A LETTER FROM THE PAST
After the death of Margaret Thomas, one of the founder members of our Society, we were contacted by her daughter Janet. Amongst her mother’s many books and papers there were some that Janet thought we would appreciate. Many heavy parcels then made their way to Winsford and into our archives. Months passed and we were once more contacted by Janet to alert us to the existence of a letter from Mr. John Henry Cooke, Solicitor and Clerk to Winsford Urban District Council. He had written to the new Chairman – Mr. Parker – his version of events reminiscing on 50 years of progress in the town. Janet had sent this to the Cheshire Record Office but thought that we would want to know of its existence. A visit to Chester and hours of further research resulted in the following article. It serves to remind us how important it is to treasure the letters and memories our ancestors leave behind and what an important resource for social history they are.
In his letter written on 7th September 1925, John Henry Cooke recalls some of the events during his time with the Local Board and later the Urban Council. He was a local solicitor but, on the 7th September 1875, he was elected as Clerk to the newly formed Winsford Local Board. His letter makes interesting reading and has provided material for further research.
‘The reason for the formation of a Local Board was that the Northwich Rural Sanitary Authority proposed to purchase a House then Known as Breeze Hill (now known as Holly Hurst) situate in Geneva Road [that] should be utilized as an Isolation Hospital.’
Who owned Breeze Hill? If we look at the 1871 census we find that the occupant of Breeze Hill is Thomas Bradbury aged 67. He is a manure merchant from Market Drayton and lives here with his wife Elizabeth E Bradbury aged 44 from Winsford. They have two servants – Alice Tomkins, aged 26, domestic servant and cook from Malpas and Ellen Tomkins aged 19 housemaid also from Malpas. The name Bradbury is well known in Winsford because of Lord Bradbury who was Joint Permanent Secretary to the Treasury from1913 to 1919. During that time he was responsible for issuing the first treasury notes which, because they bore his signature, became known as ‘Bradbury’s’. So was there a connection? Going back to the 1861 census we find that Thomas S Bradbury is married to Elizabeth E and is living at Clive House, a farmer of 122 acres employing 3 labourers and also a bone manufacturer. There are three cousins – Walter Bradbury, Mary E Bradbury and Honor Bradbury as well as 6 other people living at the same address. Further research reveals that there is indeed a connection to Lord Bradbury. Thomas S Bradbury was the son of George Bradbury and Ann Swanick and is the brother of John born in 1811. John is the father of Lord Bradbury who is therefore the nephew of the owner of Breeze Hill. A search on Ancestry revealed an extract from the diary of George Bradbury (1797-1890) written in 1885 referring to his son Thomas ‘After a time in the Manchester Trade and representing the celebrated corn law repealer Richard Cobden, he took the Bone Works at Winsford and the farm at Clive.’ Thomas died in Cheltenham on 30th September 1880.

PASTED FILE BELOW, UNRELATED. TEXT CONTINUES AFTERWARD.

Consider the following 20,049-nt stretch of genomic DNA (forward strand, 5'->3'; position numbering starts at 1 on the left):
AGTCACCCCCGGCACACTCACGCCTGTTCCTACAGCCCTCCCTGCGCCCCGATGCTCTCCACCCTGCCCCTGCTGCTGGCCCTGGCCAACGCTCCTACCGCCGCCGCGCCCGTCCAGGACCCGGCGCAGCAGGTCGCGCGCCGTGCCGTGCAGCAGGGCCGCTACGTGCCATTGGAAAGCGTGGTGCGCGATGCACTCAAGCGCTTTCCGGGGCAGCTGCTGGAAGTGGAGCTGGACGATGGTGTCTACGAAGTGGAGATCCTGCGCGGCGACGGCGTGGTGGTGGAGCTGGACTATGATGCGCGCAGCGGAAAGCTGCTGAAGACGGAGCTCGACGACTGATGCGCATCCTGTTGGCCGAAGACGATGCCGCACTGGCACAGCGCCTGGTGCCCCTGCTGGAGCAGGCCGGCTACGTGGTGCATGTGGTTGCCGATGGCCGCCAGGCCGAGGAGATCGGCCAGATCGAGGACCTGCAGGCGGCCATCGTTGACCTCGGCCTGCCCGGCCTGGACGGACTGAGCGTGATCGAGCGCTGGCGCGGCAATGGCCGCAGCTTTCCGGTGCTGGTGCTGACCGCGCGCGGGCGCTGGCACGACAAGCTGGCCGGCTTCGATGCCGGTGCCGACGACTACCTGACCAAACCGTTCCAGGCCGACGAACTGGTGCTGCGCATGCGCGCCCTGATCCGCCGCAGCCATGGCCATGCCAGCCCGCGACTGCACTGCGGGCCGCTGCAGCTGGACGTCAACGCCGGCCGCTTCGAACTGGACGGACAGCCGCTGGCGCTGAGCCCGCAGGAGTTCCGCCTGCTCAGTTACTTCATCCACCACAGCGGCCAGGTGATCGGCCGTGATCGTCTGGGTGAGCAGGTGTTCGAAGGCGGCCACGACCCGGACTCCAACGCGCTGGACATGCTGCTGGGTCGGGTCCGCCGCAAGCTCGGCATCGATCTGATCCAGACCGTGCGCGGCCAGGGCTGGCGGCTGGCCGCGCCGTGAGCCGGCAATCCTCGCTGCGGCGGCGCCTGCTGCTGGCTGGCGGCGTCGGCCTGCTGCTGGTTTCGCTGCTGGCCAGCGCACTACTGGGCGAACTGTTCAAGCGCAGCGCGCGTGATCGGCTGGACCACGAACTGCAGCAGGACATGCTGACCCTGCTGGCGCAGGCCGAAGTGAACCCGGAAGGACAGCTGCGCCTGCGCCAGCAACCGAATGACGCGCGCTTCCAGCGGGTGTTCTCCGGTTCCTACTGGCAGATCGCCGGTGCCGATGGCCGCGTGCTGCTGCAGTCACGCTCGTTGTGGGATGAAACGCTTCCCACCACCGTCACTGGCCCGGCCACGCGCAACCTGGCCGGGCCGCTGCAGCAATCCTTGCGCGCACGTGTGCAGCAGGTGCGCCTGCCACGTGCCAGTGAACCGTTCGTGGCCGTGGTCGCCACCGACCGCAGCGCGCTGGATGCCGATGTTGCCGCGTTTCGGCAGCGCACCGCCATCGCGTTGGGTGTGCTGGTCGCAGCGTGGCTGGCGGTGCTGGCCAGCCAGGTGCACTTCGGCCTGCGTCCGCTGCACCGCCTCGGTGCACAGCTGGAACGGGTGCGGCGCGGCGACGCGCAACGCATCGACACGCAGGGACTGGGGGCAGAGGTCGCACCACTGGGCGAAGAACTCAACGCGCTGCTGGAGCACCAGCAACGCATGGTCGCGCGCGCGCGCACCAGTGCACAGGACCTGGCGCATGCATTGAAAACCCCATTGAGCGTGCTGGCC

However it would appear that Breeze Hill was unsuitable for their needs as the letter continues – ‘The Town thought this a very unfavourable position’. Unfortunately there were a great many cases of smallpox at this time and the need for an isolation hospital was urgent. The minutes of the Local Board inform us that a letter was received on June 30th 1876 from Mr. Cheshire, the Clerk to the Northwich Board of Guardians, stating that the Winsford Board could have use of the Fever Hospital at the Leftwich Workhouse on the payment of 15/- per week for each patient to cover the cost of maintenance, medical attendance and medicine. There was obviously no end to his generosity as the letter continues by offering ‘the use of the fever van when not already in use, on applying to the master of the workhouse and paying 20/- per week per patient’. The Board were however required to find – at their own expense – ‘a horse and a man to drive the same and to be answerable for any damage that was done to the same.’ It was hardly surprising to read that very soon after this a proposal was put to the Middlewich Board ‘as to a Fever Hospital to be used jointly by the ratepayers of the two districts’.
John Henry Cooke’s letter then further outlines the state of Winsford in the 1870s and the need for fresh water and improved street conditions.